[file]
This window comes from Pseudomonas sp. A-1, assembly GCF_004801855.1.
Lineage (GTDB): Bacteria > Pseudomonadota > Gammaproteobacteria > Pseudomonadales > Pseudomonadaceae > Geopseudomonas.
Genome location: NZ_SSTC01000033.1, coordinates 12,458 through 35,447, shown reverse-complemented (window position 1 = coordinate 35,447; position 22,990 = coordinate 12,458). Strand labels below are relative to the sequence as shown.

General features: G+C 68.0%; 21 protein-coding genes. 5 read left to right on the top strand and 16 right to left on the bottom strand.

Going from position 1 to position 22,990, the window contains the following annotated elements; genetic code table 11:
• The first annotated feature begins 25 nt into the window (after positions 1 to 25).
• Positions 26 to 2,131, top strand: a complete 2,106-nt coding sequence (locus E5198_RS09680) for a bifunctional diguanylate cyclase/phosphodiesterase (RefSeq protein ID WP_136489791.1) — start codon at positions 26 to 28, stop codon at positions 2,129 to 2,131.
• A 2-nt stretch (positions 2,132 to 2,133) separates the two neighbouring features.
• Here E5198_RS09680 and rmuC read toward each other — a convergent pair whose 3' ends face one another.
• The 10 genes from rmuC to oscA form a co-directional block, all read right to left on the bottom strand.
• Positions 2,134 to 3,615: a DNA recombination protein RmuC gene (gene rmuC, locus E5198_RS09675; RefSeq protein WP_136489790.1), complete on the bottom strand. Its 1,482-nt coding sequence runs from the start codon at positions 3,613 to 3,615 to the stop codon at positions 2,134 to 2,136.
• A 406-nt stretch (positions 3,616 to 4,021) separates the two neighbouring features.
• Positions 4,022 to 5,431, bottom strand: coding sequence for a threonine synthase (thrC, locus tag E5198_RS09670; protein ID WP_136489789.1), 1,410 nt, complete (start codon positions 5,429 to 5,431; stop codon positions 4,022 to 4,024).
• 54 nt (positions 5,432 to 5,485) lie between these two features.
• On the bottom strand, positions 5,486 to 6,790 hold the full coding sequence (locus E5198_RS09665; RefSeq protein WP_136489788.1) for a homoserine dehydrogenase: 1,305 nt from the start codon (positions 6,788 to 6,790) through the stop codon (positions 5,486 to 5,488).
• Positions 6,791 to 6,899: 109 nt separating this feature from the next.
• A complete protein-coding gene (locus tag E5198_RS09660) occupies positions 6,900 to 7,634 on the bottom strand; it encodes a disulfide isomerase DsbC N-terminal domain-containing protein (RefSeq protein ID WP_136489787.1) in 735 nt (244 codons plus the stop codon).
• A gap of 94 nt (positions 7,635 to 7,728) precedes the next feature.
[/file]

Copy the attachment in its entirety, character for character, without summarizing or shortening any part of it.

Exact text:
This window comes from Pseudomonas sp. A-1, assembly GCF_004801855.1.
Lineage (GTDB): Bacteria > Pseudomonadota > Gammaproteobacteria > Pseudomonadales > Pseudomonadaceae > Geopseudomonas.
Genome location: NZ_SSTC01000033.1, coordinates 12,458 through 35,447, shown reverse-complemented (window position 1 = coordinate 35,447; position 22,990 = coordinate 12,458). Strand labels below are relative to the sequence as shown.

General features: G+C 68.0%; 21 protein-coding genes. 5 read left to right on the top strand and 16 right to left on the bottom strand.

Going from position 1 to position 22,990, the window contains the following annotated elements; genetic code table 11:
• The first annotated feature begins 25 nt into the window (after positions 1 to 25).
• Positions 26 to 2,131, top strand: a complete 2,106-nt coding sequence (locus E5198_RS09680) for a bifunctional diguanylate cyclase/phosphodiesterase (RefSeq protein ID WP_136489791.1) — start codon at positions 26 to 28, stop codon at positions 2,129 to 2,131.
• A 2-nt stretch (positions 2,132 to 2,133) separates the two neighbouring features.
• Here E5198_RS09680 and rmuC read toward each other — a convergent pair whose 3' ends face one another.
• The 10 genes from rmuC to oscA form a co-directional block, all read right to left on the bottom strand.
• Positions 2,134 to 3,615: a DNA recombination protein RmuC gene (gene rmuC, locus E5198_RS09675; RefSeq protein WP_136489790.1), complete on the bottom strand. Its 1,482-nt coding sequence runs from the start codon at positions 3,613 to 3,615 to the stop codon at positions 2,134 to 2,136.
• A 406-nt stretch (positions 3,616 to 4,021) separates the two neighbouring features.
• Positions 4,022 to 5,431, bottom strand: coding sequence for a threonine synthase (thrC, locus tag E5198_RS09670; protein ID WP_136489789.1), 1,410 nt, complete (start codon positions 5,429 to 5,431; stop codon positions 4,022 to 4,024).
• 54 nt (positions 5,432 to 5,485) lie between these two features.
• On the bottom strand, positions 5,486 to 6,790 hold the full coding sequence (locus E5198_RS09665; RefSeq protein WP_136489788.1) for a homoserine dehydrogenase: 1,305 nt from the start codon (positions 6,788 to 6,790) through the stop codon (positions 5,486 to 5,488).
• Positions 6,791 to 6,899: 109 nt separating this feature from the next.
• A complete protein-coding gene (locus tag E5198_RS09660) occupies positions 6,900 to 7,634 on the bottom strand; it encodes a disulfide isomerase DsbC N-terminal domain-containing protein (RefSeq protein ID WP_136489787.1) in 735 nt (244 codons plus the stop codon).
• A gap of 94 nt (positions 7,635 to 7,728) precedes the next feature.